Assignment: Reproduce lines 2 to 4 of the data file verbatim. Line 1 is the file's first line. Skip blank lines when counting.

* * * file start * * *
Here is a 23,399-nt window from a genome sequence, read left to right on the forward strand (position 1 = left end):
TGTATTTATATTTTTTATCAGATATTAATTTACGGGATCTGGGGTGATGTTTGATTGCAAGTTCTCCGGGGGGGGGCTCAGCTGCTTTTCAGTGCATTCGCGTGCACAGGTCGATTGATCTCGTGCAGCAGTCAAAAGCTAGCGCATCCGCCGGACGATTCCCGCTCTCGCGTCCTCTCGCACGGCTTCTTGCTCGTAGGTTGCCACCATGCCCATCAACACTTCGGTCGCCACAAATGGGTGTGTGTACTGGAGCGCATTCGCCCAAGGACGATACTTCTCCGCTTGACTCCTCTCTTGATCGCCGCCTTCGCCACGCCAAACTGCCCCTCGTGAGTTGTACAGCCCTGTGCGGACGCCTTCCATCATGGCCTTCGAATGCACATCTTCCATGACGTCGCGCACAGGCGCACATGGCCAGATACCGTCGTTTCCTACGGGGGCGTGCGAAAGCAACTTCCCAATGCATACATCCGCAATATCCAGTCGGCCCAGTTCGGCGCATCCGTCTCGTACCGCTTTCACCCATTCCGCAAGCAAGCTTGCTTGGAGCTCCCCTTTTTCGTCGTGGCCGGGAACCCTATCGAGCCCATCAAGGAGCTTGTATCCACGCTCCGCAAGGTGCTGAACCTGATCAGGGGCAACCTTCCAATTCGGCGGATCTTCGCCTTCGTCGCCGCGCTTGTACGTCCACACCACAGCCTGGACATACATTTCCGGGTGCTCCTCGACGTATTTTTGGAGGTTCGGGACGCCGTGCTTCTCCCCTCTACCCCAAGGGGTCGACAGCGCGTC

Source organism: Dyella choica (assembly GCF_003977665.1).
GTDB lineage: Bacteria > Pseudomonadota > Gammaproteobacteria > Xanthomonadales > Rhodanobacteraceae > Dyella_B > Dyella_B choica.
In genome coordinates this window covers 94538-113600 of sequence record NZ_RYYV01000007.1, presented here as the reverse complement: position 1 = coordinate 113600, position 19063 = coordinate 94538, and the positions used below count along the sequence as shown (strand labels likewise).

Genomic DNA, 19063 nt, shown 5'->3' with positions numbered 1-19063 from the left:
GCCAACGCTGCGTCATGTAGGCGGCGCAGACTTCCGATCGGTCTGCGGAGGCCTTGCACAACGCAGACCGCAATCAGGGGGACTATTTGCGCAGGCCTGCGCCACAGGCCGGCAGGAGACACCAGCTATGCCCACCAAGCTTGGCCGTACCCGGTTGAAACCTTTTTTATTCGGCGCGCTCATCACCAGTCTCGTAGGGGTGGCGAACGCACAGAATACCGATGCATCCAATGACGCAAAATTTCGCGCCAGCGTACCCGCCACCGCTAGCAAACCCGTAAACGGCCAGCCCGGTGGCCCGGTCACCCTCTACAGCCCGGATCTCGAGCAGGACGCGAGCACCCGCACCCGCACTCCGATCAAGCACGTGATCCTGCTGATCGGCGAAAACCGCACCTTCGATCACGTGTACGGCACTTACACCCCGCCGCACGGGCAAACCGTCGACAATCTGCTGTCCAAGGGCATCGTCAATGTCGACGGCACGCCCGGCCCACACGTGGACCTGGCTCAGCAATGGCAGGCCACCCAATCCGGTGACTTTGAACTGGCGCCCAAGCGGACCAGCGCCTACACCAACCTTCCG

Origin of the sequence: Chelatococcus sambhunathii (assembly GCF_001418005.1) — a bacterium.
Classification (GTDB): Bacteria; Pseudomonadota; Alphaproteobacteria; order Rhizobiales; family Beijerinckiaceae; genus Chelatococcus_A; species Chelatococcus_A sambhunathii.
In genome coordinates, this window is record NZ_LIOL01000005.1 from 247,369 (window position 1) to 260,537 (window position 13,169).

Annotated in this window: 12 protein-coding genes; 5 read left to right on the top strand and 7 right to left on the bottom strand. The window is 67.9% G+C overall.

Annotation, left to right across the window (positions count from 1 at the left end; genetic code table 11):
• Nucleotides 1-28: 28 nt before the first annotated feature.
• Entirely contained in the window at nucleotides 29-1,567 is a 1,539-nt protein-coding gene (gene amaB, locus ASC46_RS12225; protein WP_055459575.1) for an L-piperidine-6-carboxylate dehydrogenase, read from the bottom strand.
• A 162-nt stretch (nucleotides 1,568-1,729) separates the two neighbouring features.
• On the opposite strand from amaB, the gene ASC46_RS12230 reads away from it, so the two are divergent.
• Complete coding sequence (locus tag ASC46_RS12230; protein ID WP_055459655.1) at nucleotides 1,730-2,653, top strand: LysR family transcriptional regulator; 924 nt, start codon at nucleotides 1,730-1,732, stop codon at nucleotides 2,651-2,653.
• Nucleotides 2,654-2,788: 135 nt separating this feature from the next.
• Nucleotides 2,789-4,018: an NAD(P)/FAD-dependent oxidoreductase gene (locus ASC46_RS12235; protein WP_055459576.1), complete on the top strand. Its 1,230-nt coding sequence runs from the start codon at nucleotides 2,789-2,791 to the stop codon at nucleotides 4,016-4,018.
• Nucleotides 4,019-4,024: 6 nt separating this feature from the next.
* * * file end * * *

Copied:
TGTATTTATATTTTTTATCAGATATTAATTTACGGGATCTGGGGTGATGTTTGATTGCAAGTTCTCCGGGGGGGGGCTCAGCTGCTTTTCAGTGCATTCGCGTGCACAGGTCGATTGATCTCGTGCAGCAGTCAAAAGCTAGCGCATCCGCCGGACGATTCCCGCTCTCGCGTCCTCTCGCACGGCTTCTTGCTCGTAGGTTGCCACCATGCCCATCAACACTTCGGTCGCCACAAATGGGTGTGTGTACTGGAGCGCATTCGCCCAAGGACGATACTTCTCCGCTTGACTCCTCTCTTGATCGCCGCCTTCGCCACGCCAAACTGCCCCTCGTGAGTTGTACAGCCCTGTGCGGACGCCTTCCATCATGGCCTTCGAATGCACATCTTCCATGACGTCGCGCACAGGCGCACATGGCCAGATACCGTCGTTTCCTACGGGGGCGTGCGAAAGCAACTTCCCAATGCATACATCCGCAATATCCAGTCGGCCCAGTTCGGCGCATCCGTCTCGTACCGCTTTCACCCATTCCGCAAGCAAGCTTGCTTGGAGCTCCCCTTTTTCGTCGTGGCCGGGAACCCTATCGAGCCCATCAAGGAGCTTGTATCCACGCTCCGCAAGGTGCTGAACCTGATCAGGGGCAACCTTCCAATTCGGCGGATCTTCGCCTTCGTCGCCGCGCTTGTACGTCCACACCACAGCCTGGACATACATTTCCGGGTGCTCCTCGACGTATTTTTGGAGGTTCGGGACGCCGTGCTTCTCCCCTCTACCCCAAGGGGTCGACAGCGCGTC

Source organism: Dyella choica (assembly GCF_003977665.1).
GTDB lineage: Bacteria > Pseudomonadota > Gammaproteobacteria > Xanthomonadales > Rhodanobacteraceae > Dyella_B > Dyella_B choica.